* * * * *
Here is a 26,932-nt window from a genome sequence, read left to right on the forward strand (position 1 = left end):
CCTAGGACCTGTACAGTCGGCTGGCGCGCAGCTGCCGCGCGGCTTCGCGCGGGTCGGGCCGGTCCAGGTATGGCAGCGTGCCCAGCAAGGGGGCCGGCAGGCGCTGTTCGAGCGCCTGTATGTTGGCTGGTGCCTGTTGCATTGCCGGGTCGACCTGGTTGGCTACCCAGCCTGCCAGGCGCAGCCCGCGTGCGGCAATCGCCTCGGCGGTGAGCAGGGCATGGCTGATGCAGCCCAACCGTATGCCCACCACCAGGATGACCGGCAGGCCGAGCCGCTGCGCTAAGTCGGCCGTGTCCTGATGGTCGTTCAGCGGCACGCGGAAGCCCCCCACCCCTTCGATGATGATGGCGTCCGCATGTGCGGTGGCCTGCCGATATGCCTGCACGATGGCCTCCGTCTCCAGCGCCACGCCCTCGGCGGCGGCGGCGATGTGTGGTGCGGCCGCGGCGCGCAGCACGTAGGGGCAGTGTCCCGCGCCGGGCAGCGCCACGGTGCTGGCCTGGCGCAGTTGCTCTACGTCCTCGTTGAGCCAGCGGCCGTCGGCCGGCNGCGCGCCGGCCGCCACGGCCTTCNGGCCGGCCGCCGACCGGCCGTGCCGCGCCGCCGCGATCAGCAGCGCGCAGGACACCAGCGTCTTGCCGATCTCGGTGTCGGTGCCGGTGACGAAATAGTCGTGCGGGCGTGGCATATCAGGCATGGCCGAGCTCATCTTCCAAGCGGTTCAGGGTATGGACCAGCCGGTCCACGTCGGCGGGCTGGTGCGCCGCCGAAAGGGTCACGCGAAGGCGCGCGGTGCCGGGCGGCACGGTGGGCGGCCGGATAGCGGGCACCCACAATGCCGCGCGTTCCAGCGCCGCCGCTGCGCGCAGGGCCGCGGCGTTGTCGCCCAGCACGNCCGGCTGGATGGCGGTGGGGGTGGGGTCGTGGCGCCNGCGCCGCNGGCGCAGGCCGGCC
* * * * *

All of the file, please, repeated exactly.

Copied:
Here is a 26,932-nt window from a genome sequence, read left to right on the forward strand (position 1 = left end):
CCTAGGACCTGTACAGTCGGCTGGCGCGCAGCTGCCGCGCGGCTTCGCGCGGGTCGGGCCGGTCCAGGTATGGCAGCGTGCCCAGCAAGGGGGCCGGCAGGCGCTGTTCGAGCGCCTGTATGTTGGCTGGTGCCTGTTGCATTGCCGGGTCGACCTGGTTGGCTACCCAGCCTGCCAGGCGCAGCCCGCGTGCGGCAATCGCCTCGGCGGTGAGCAGGGCATGGCTGATGCAGCCCAACCGTATGCCCACCACCAGGATGACCGGCAGGCCGAGCCGCTGCGCTAAGTCGGCCGTGTCCTGATGGTCGTTCAGCGGCACGCGGAAGCCCCCCACCCCTTCGATGATGATGGCGTCCGCATGTGCGGTGGCCTGCCGATATGCCTGCACGATGGCCTCCGTCTCCAGCGCCACGCCCTCGGCGGCGGCGGCGATGTGTGGTGCGGCCGCGGCGCGCAGCACGTAGGGGCAGTGTCCCGCGCCGGGCAGCGCCACGGTGCTGGCCTGGCGCAGTTGCTCTACGTCCTCGTTGAGCCAGCGGCCGTCGGCCGGCNGCGCGCCGGCCGCCACGGCCTTCNGGCCGGCCGCCGACCGGCCGTGCCGCGCCGCCGCGATCAGCAGCGCGCAGGACACCAGCGTCTTGCCGATCTCGGTGTCGGTGCCGGTGACGAAATAGTCGTGCGGGCGTGGCATATCAGGCATGGCCGAGCTCATCTTCCAAGCGGTTCAGGGTATGGACCAGCCGGTCCACGTCGGCGGGCTGGTGCGCCGCCGAAAGGGTCACGCGAAGGCGCGCGGTGCCGGGCGGCACGGTGGGCGGCCGGATAGCGGGCACCCACAATGCCGCGCGTTCCAGCGCCGCCGCTGCGCGCAGGGCCGCGGCGTTGTCGCCCAGCACGNCCGGCTGGATGGCGGTGGGGGTGGGGTCGTGGCGCCNGCGCCGCNGGCGCAGGCCGGCC